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New Zealanders are divided over the country's new 'burp tax,' which would charge farmers for their animals' belching

The "belch tax," which would be the world's first, is estimated to reduce emissions from these farms by about 20%.

New Zealanders farmers protesting burp tax

As an infamous adage from everyone's favorite ogre says, "better out than in." But for New Zealand's livestock farmers, now facing a "burp tax," belching may soon be costly. 

On Oct. 11, the New Zealand government proposed a policy to help fight our planet's overheating. By 2025, the country's farmers will have to pay a tax on the planet-warming gases their animals emit, primarily from belching. The belch tax, which would be the world's first, is estimated to reduce gas pollution from these farms by about 20 percent.

That's a big deal for a nation with an economy so dependent on farming. In fact, New Zealand has twice as many dairy cows as it does people — and over five times as many sheep. These gassy animals contribute significantly to the country's environmental footprint, with farms responsible for roughly one-half of New Zealand's planet-warming pollution. 

Most of this pollution is methane gas coming from cow burps, which, pound for pound, actually heats up our planet at least 25 times faster than carbon dioxide gas.

Yet not all New Zealanders are thrilled with the plan. Dairy farmers in particular have expressed their discontent with the proposed law. In a mass protest, some rolled large tractors through several of the country's main city centers.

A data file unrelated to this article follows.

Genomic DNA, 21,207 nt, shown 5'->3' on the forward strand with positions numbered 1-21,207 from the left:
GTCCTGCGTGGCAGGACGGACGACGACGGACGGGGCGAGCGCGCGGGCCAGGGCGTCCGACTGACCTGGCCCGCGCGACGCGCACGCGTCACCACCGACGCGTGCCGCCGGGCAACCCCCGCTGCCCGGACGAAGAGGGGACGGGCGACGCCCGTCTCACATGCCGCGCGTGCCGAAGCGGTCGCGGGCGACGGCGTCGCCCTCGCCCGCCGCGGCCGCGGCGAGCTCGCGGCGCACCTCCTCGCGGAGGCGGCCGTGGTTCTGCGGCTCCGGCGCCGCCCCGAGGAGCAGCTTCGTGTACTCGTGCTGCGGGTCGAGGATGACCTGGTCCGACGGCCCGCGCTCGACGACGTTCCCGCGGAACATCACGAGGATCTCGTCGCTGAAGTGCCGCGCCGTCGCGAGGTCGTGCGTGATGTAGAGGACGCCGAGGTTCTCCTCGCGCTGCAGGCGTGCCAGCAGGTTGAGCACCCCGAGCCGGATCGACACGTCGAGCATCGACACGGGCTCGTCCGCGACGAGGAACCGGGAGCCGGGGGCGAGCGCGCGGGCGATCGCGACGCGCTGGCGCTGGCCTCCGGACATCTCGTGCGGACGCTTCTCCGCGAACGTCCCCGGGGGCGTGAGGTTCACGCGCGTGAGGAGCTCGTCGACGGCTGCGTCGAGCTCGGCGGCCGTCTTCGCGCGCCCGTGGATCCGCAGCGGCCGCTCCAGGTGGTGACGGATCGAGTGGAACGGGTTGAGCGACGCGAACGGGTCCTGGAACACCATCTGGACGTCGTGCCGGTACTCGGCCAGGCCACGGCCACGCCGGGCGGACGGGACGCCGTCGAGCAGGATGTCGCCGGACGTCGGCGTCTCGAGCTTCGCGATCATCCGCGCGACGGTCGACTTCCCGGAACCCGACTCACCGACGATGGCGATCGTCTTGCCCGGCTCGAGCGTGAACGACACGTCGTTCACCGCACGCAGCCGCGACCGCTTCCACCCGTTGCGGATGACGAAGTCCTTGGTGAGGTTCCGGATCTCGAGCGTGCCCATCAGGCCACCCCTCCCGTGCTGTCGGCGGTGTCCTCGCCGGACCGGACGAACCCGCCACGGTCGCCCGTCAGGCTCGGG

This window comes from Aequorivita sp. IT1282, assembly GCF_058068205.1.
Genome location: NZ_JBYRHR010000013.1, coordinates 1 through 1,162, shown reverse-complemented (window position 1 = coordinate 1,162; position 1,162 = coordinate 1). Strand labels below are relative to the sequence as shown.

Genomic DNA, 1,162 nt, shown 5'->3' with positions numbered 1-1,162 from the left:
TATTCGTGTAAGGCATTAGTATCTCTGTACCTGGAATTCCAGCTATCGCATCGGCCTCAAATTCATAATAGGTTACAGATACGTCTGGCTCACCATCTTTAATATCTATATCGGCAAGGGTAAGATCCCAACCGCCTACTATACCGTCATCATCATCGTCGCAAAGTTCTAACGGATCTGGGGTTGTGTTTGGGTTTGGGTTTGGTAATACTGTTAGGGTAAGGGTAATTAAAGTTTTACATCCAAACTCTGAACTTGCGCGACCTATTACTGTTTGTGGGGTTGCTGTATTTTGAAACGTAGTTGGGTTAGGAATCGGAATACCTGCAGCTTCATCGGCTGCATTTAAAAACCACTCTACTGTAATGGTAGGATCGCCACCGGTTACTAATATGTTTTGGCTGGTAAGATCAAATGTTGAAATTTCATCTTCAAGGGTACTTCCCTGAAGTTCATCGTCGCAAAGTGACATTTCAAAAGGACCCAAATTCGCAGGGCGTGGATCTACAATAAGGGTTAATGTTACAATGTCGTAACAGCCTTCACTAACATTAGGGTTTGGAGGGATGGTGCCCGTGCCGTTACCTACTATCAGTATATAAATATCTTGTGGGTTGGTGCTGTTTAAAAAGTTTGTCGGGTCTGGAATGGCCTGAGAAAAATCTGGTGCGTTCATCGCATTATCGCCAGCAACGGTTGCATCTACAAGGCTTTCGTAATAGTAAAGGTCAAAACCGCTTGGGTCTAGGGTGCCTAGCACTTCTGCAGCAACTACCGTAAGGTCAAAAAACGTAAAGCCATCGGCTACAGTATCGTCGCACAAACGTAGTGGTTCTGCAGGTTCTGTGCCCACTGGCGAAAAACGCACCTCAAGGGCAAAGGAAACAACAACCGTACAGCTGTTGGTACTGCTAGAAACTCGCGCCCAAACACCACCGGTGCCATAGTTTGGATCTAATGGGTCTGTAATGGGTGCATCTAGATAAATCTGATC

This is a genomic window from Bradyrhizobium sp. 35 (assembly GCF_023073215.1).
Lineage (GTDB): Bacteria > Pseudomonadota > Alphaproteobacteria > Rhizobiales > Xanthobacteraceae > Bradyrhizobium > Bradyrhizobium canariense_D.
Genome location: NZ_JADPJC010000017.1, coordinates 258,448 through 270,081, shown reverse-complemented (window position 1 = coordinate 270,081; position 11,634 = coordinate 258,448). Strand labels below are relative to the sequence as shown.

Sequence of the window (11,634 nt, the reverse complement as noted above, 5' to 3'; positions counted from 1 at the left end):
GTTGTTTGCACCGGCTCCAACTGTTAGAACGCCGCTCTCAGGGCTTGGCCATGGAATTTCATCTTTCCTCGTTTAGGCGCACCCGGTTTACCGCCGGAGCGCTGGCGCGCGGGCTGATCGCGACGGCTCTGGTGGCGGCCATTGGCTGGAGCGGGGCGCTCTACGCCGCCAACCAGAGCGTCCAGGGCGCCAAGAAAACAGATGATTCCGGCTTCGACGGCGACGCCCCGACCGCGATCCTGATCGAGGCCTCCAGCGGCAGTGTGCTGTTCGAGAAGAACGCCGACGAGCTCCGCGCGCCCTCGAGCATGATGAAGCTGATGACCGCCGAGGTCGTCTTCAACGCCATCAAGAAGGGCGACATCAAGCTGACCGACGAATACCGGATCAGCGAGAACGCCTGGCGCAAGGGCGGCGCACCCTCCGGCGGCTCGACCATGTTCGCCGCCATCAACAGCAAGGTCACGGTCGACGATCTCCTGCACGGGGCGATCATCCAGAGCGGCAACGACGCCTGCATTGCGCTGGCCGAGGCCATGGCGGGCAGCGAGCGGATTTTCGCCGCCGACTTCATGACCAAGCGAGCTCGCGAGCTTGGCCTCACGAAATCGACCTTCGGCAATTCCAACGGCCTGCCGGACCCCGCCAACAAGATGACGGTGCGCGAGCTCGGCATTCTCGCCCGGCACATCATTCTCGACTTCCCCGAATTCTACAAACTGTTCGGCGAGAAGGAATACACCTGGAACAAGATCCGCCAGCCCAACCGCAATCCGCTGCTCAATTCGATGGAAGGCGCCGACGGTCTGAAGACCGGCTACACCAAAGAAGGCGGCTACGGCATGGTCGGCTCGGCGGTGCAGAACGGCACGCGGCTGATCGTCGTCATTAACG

Convoys of farmers in tractors have been gathering in the cities of Wellington, Christchurch, and Auckland to display their anger over the tax. The farmers, alongside industry advocates, have now argued in dozens of protests that the belch tax will be too economically burdensome, especially for small rural farmers.

Jacinda Ardern, the nation's prime minister, has responded, arguing that the tax revenue could be put back into the farming industry to incentivize more environmentally friendly behavior. 

Prime Minister Ardern also posited that the tax would give New Zealand a competitive advantage by proving that its farming can be more sustainable. Other New Zealanders, especially the nation's environmentalists, have also offered support for the proposed tax.

Despite the variety of opinions, it's clear that, without making changes to its agriculture sector, it will be difficult for New Zealand to hit its goal of not contributing to our planet's overheating by 2050. 

Earlier this year, Ben & Jerry began piloting a program, known as Project Mootopia, to reduce its environmental impact with the help of red seaweed.

Researchers have found that adding some red seaweed to a cow's diet can reduce the amount of dangerous methane in its burps by up to 80%. 

The ice cream maker is experimenting with the new seaweed diet at 15 of its dairy farms in the United States and the Netherlands and, if the program proves effective in reducing methane pollution, the company plans to expand the program to all of its farms globally.

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